Tuesday, July 28, 2009

Crock pot roasted summer vegetables recipe

Crock pot roasted summer vegetables recipe, adapted from Not Your Mother's Slow Cooker Cookbook
Summer vegetables are most certainly my favorites. They're light and refreshing, and I simply can't get enough. I also can't stop myself from buying them, and my refrigerator is overflowing with veggies from my CSA share, my friend's CSA share (who generously gave me her veggies while she's out of town), and the various farmers' markets around town that I am drawn to even when I don't need anything. This recipe from the cookbook of the month sounded like the perfect solution.

Crock pot roasted summer vegetables (adapted from "Not Your Mother's Slow Cooker Cookbook" by Beth Hensperger and Julie Kaufmann)

2 red onions, cut into small wedges
2 green bell peppers, seeded and cut into strips
1 large zucchini, halved lengthwise and sliced into 1/2" chunks
1 large yellow squash, halved lengthwise and sliced into 1/2" chunks
1 pound yellow or green beans, ends trimmed
5 garlic cloves, peeled
3 Tbsp olive oil
1 Tbsp dried basil
salt and pepper to taste
2 Tbsp balsamic vinegar

Combine first 6 ingredients in a large crock pot (I used a 5 1/2 quart, and it was extremely full). Add oil, basil, and salt and pepper and stir well to coat all veggies. Cook on high for 2 hours, or until all veggies are tender (you may want to stir everything after about an hour). Stir in vinegar before serving. Serves 5.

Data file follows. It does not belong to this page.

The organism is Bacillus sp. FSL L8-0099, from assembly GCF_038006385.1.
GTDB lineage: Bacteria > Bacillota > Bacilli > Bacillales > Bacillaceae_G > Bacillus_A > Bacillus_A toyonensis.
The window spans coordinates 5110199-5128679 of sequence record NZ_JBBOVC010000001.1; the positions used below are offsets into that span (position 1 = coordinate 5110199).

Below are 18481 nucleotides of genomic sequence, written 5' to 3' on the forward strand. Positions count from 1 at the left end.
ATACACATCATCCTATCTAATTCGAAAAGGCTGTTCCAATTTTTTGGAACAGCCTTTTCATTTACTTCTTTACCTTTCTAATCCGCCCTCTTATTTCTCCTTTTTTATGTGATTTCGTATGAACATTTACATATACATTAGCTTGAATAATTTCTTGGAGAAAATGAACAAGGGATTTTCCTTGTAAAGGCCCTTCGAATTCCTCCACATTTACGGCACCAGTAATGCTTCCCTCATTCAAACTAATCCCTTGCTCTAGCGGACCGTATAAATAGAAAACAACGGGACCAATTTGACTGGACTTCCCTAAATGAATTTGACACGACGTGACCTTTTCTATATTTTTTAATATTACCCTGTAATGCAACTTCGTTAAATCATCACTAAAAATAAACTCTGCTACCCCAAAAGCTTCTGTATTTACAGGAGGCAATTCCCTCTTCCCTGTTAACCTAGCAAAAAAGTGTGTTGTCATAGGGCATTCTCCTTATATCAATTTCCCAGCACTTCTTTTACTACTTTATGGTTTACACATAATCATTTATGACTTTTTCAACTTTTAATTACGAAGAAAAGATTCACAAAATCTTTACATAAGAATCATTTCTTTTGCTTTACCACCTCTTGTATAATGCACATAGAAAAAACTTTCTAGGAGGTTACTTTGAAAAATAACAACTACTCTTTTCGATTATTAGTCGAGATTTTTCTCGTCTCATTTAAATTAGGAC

This was delicious, and I can't stop eating it. I've become a roasting fiend in the last year, but using the crock pot was a nice alternative because it prevented the kitchen from heating up. It's also great because you can put a variety of vegetables in at the same time, even though they would have different cooking times in the oven. I will definitely be making this again soon, and can't wait to try out new veggie combinations.


Alta said...

Cool! Never thought of the crock pot for "roasting". If it doesn't turn to mush (and your picture certainly says it doesn't!), I'm totally game! Yum.

Katie said...

Alta - I was shocked that it works, too! They don't get crisp like they do in the oven, but also don't get mushy. The benefit is that you don't have to watch them as closely and there's no risk of them burning (unless you left them cooking for many hours). I've also "roasted" cabbage and potatoes this way before, and it's wonderful.